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Steve Gordon: Beyond Simple Definitions

Written by in Profiles

Don’t Fence Me In: Defining New Trends

Donovan Beery is a designer and commentator who lives in Omaha, NB.— He spoke with Nebraska-based designer, Steve Gordon of RDQLUS about his current work and his plans for the coming year.

Steve, you’ve spoken at more HOW Conferences than I can count. You also have written the book on freelance design. What’s the most common question you get asked  by audiences?

First, almost anytime I’m at a public function with young designers, they ask: “How many pieces should I have in my portfolio?” Next, they ask “so… what exactly do you do?” I think this is because many still can’t get their heads wrapped around  all the various things I am involved in as a creative consultant.

To that primary question, “how many pieces” is a loaded question.  It’s never as simple as a number. Regarding the second question, since you are the entire operation at RDQLUS perhaps because you’ve transitioned from design freelance to creating a clothing line, your work and interest are hard to label. How has the clothing line impacted your design work?

I’ve long looked up to guys like design thinkers who work for anyone willing to hire them as consultants. The clothing line was a way to show I understood I could develop a brand from scratch — from the cool-hunting and branding behind it to the strategic, operational and marketing executive behind it. Then it took off and  I find myself trying to keep it from growing too fast because it could easily take over all of my time. Regrettably, some zeroed in on my line of accessories and somehow decided I was off on a retail clothing adventure and no longer did design work. But my objective was to show that I know how to read the market pulse, create and bolster products & brand messaging that is relevant. Yes, I make cool streetwear. But the street wear is also designed to promote my design and strategic consulting.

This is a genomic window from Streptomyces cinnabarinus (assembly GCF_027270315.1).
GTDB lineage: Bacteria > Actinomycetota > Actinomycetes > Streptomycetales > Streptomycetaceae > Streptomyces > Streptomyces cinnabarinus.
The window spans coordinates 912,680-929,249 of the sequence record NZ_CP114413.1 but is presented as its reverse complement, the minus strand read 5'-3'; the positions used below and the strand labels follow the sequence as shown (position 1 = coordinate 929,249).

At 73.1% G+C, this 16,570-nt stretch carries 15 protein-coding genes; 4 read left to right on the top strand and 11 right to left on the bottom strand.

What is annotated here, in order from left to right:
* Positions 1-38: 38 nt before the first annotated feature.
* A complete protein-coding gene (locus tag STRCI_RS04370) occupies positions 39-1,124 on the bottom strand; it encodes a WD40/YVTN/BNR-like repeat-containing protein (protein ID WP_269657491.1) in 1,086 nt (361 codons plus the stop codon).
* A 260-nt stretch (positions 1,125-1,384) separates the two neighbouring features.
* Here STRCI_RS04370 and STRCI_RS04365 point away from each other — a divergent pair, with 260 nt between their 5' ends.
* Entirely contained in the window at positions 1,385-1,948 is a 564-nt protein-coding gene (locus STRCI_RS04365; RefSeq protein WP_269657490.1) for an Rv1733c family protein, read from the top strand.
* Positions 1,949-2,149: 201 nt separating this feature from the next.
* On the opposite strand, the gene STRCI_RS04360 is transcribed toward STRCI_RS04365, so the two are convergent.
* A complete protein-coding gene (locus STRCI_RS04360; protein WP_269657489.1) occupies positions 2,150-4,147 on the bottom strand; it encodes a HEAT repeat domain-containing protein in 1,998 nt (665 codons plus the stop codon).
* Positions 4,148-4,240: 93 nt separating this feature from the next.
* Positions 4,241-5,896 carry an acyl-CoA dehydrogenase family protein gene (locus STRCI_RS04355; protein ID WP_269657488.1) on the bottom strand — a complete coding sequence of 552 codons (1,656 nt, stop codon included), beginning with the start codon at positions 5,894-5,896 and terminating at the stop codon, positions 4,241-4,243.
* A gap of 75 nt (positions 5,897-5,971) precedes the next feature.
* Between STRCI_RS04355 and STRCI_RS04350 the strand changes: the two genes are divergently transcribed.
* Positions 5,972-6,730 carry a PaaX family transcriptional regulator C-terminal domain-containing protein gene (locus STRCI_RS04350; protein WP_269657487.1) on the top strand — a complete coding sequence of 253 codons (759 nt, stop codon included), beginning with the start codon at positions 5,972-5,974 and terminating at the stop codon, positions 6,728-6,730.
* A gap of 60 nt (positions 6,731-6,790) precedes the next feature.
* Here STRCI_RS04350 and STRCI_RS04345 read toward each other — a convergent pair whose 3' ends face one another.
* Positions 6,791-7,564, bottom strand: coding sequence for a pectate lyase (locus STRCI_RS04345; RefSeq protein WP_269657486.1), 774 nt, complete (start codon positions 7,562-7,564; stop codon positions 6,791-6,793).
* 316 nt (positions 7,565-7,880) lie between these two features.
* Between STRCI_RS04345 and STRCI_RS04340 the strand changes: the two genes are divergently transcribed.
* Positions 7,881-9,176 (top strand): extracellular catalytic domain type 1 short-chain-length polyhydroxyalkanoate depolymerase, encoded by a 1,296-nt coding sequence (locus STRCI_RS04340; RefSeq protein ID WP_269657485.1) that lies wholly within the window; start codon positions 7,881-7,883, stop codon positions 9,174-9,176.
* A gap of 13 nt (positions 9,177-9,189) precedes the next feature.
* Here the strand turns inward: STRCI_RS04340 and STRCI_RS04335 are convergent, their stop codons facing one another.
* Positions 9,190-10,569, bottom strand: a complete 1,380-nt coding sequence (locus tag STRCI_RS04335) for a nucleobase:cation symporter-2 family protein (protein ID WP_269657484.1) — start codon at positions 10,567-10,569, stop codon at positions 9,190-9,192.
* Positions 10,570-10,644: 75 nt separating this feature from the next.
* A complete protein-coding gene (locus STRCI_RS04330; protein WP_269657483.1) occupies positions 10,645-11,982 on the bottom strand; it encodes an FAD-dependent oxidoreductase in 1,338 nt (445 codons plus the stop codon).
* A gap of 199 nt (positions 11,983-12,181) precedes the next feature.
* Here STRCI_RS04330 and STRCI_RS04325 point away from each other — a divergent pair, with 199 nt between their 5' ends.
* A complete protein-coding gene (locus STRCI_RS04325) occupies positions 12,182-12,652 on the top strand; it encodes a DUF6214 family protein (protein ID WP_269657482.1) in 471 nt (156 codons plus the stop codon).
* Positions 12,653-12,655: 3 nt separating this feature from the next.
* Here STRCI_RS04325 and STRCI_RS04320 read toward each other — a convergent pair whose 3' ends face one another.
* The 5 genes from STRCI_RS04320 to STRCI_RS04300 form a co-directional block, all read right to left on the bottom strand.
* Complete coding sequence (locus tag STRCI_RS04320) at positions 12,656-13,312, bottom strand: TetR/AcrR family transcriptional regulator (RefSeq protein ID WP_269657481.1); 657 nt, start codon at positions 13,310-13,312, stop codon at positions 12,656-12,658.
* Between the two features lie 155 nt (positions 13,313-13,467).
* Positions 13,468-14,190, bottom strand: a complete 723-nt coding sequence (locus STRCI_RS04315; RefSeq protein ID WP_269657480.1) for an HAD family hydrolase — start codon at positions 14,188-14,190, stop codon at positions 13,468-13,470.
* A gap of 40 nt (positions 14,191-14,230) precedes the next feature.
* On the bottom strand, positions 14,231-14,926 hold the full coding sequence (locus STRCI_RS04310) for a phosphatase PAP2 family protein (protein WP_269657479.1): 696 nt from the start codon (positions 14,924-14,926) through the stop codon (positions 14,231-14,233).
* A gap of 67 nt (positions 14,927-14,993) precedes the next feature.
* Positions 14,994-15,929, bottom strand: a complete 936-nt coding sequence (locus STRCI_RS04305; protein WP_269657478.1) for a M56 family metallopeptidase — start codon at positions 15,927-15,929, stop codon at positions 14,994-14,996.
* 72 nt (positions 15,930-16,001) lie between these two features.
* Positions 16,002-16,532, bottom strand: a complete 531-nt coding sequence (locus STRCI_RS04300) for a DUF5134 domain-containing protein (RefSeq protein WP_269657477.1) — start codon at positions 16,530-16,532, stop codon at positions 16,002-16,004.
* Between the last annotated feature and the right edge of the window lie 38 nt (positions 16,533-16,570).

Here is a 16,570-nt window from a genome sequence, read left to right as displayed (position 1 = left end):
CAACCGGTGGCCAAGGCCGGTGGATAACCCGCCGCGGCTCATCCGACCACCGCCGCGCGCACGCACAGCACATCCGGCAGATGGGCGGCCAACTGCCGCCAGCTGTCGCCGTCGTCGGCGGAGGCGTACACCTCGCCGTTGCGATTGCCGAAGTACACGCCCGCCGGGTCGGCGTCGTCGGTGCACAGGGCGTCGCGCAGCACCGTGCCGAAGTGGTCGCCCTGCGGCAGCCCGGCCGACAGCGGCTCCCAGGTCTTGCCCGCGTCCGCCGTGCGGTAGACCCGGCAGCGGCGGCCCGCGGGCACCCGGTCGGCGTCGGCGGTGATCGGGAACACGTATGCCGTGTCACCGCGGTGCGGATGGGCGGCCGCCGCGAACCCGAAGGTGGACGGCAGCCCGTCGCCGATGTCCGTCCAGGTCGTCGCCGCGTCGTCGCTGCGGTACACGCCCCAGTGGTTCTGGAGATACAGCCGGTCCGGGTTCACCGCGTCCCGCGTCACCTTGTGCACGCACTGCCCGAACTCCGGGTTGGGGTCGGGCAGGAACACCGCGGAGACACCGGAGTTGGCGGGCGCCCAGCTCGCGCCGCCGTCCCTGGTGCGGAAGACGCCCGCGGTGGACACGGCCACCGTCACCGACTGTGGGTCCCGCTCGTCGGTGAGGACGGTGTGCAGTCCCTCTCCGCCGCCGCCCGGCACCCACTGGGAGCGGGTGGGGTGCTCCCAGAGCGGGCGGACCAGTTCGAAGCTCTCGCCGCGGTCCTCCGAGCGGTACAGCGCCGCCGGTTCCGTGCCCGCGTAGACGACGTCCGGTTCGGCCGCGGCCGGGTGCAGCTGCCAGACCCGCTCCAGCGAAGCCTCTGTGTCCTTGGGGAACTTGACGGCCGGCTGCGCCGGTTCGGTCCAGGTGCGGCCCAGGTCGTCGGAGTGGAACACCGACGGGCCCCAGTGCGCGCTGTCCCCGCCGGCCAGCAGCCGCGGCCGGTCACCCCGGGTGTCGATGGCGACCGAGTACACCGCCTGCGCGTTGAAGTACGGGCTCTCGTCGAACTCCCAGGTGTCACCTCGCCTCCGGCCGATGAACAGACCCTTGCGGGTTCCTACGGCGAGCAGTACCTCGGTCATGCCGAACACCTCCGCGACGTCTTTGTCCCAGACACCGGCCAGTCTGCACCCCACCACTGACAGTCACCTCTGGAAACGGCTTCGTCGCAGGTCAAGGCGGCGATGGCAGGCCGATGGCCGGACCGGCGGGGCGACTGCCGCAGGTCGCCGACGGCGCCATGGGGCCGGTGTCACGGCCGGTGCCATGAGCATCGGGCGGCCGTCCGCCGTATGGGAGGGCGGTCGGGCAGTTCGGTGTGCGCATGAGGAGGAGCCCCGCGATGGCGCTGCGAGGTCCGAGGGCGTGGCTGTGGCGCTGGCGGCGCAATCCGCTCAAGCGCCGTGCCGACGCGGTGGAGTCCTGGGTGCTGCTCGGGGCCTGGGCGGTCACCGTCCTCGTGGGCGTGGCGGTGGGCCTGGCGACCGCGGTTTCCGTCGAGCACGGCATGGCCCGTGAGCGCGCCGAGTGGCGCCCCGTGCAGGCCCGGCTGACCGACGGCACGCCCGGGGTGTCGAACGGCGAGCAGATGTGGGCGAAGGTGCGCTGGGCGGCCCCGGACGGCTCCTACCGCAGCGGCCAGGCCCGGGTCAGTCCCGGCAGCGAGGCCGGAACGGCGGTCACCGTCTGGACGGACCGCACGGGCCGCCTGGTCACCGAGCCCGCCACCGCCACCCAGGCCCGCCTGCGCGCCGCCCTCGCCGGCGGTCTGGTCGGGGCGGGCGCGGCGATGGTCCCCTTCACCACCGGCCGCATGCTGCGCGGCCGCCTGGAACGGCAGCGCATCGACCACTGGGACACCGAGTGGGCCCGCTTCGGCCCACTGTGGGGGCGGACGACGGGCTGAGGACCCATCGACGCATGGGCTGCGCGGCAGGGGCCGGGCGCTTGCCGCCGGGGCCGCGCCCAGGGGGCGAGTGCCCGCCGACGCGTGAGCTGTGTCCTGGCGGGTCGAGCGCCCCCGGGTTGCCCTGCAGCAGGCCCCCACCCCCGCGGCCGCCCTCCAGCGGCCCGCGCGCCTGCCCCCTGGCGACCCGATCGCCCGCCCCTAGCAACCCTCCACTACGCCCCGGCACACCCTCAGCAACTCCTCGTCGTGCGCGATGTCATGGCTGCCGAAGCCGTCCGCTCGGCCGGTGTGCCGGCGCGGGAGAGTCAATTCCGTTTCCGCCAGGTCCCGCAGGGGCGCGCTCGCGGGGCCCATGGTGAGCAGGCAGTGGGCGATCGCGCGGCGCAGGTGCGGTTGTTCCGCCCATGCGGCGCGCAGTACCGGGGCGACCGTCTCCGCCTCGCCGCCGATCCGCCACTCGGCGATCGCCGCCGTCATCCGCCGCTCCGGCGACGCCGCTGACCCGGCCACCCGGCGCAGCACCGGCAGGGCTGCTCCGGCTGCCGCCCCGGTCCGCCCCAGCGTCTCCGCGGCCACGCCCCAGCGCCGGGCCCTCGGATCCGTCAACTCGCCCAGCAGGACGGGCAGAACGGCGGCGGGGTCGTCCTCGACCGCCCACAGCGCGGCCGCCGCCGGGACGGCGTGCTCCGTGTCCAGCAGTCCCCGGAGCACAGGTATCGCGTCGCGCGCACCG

Identity for an independent film festival.

Identity for an independent film festival.

When one ventures off on side-projects, there is the risk that some may not realize we do it to push ourselves creatively. In your case, you not only created this clothing label but you operated a storefront called River City Social Club. How has this effected your work and changed your focus?

Running River City Social Club expands and strengthens my ability to promote RDQLUS. It’s another example of me striving to get audiences to understand and acknowledge that the reason they know about these creative ventures is because my name  and work is connected with it. I am an “a la carte” creative director brought in at various levels of involvement to help brands do better a better job of achieving what they are reaching for.

The storefront for River City Social Club in Omaha, Nebraska.

The storefront for River City Social Club in Omaha, Nebraska.

At Against the Grain, our main love is paper obviously, but we love all good design. Do you think differently when moving from paper to fabric as the medium?

Paper, wood, fabric, metal – it’s all the same to me. I don’t think any differently when producing artwork no matter the medium or media. But the substrate is an integral part of the equation: you have to look closely at what the artwork is being applied to and how that effects the message and purpose of the work.

You had a career as an athlete and DJ before going into design as well. What brought you into design?